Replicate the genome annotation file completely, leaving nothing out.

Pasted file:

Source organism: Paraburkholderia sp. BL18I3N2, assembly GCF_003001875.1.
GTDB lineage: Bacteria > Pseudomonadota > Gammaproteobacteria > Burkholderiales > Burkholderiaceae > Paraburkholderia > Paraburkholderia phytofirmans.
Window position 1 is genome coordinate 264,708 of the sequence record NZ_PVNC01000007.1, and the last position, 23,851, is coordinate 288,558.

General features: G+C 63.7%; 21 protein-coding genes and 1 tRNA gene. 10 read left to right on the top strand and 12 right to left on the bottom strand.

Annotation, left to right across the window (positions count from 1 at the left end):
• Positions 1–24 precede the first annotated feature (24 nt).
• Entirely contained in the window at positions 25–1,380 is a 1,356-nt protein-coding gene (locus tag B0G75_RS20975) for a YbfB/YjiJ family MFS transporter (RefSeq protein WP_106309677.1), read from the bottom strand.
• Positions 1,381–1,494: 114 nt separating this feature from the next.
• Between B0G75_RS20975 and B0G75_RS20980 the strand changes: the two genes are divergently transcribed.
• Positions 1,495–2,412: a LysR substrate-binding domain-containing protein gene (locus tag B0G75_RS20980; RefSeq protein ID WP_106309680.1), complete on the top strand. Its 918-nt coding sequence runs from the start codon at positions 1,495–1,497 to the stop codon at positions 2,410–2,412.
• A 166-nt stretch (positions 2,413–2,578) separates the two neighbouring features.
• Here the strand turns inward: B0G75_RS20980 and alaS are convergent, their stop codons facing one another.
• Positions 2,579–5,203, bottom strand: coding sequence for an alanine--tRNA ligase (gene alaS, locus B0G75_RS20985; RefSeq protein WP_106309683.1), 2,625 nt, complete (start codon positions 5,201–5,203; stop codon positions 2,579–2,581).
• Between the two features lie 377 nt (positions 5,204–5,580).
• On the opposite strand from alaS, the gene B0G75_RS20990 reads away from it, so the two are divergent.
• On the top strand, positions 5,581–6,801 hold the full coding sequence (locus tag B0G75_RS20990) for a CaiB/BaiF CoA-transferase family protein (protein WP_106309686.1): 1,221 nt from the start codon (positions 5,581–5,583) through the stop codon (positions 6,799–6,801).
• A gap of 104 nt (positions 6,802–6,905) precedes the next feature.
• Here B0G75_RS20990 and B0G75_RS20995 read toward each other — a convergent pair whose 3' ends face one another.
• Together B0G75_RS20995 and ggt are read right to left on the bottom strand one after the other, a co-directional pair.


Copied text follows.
Source organism: Paraburkholderia sp. BL18I3N2, assembly GCF_003001875.1.
GTDB lineage: Bacteria > Pseudomonadota > Gammaproteobacteria > Burkholderiales > Burkholderiaceae > Paraburkholderia > Paraburkholderia phytofirmans.
Window position 1 is genome coordinate 264,708 of the sequence record NZ_PVNC01000007.1, and the last position, 23,851, is coordinate 288,558.

General features: G+C 63.7%; 21 protein-coding genes and 1 tRNA gene. 10 read left to right on the top strand and 12 right to left on the bottom strand.

Annotation, left to right across the window (positions count from 1 at the left end):
• Positions 1–24 precede the first annotated feature (24 nt).
• Entirely contained in the window at positions 25–1,380 is a 1,356-nt protein-coding gene (locus tag B0G75_RS20975) for a YbfB/YjiJ family MFS transporter (RefSeq protein WP_106309677.1), read from the bottom strand.
• Positions 1,381–1,494: 114 nt separating this feature from the next.
• Between B0G75_RS20975 and B0G75_RS20980 the strand changes: the two genes are divergently transcribed.
• Positions 1,495–2,412: a LysR substrate-binding domain-containing protein gene (locus tag B0G75_RS20980; RefSeq protein ID WP_106309680.1), complete on the top strand. Its 918-nt coding sequence runs from the start codon at positions 1,495–1,497 to the stop codon at positions 2,410–2,412.
• A 166-nt stretch (positions 2,413–2,578) separates the two neighbouring features.
• Here the strand turns inward: B0G75_RS20980 and alaS are convergent, their stop codons facing one another.
• Positions 2,579–5,203, bottom strand: coding sequence for an alanine--tRNA ligase (gene alaS, locus B0G75_RS20985; RefSeq protein WP_106309683.1), 2,625 nt, complete (start codon positions 5,201–5,203; stop codon positions 2,579–2,581).
• Between the two features lie 377 nt (positions 5,204–5,580).
• On the opposite strand from alaS, the gene B0G75_RS20990 reads away from it, so the two are divergent.
• On the top strand, positions 5,581–6,801 hold the full coding sequence (locus tag B0G75_RS20990) for a CaiB/BaiF CoA-transferase family protein (protein WP_106309686.1): 1,221 nt from the start codon (positions 5,581–5,583) through the stop codon (positions 6,799–6,801).
• A gap of 104 nt (positions 6,802–6,905) precedes the next feature.
• Here B0G75_RS20990 and B0G75_RS20995 read toward each other — a convergent pair whose 3' ends face one another.
• Together B0G75_RS20995 and ggt are read right to left on the bottom strand one after the other, a co-directional pair.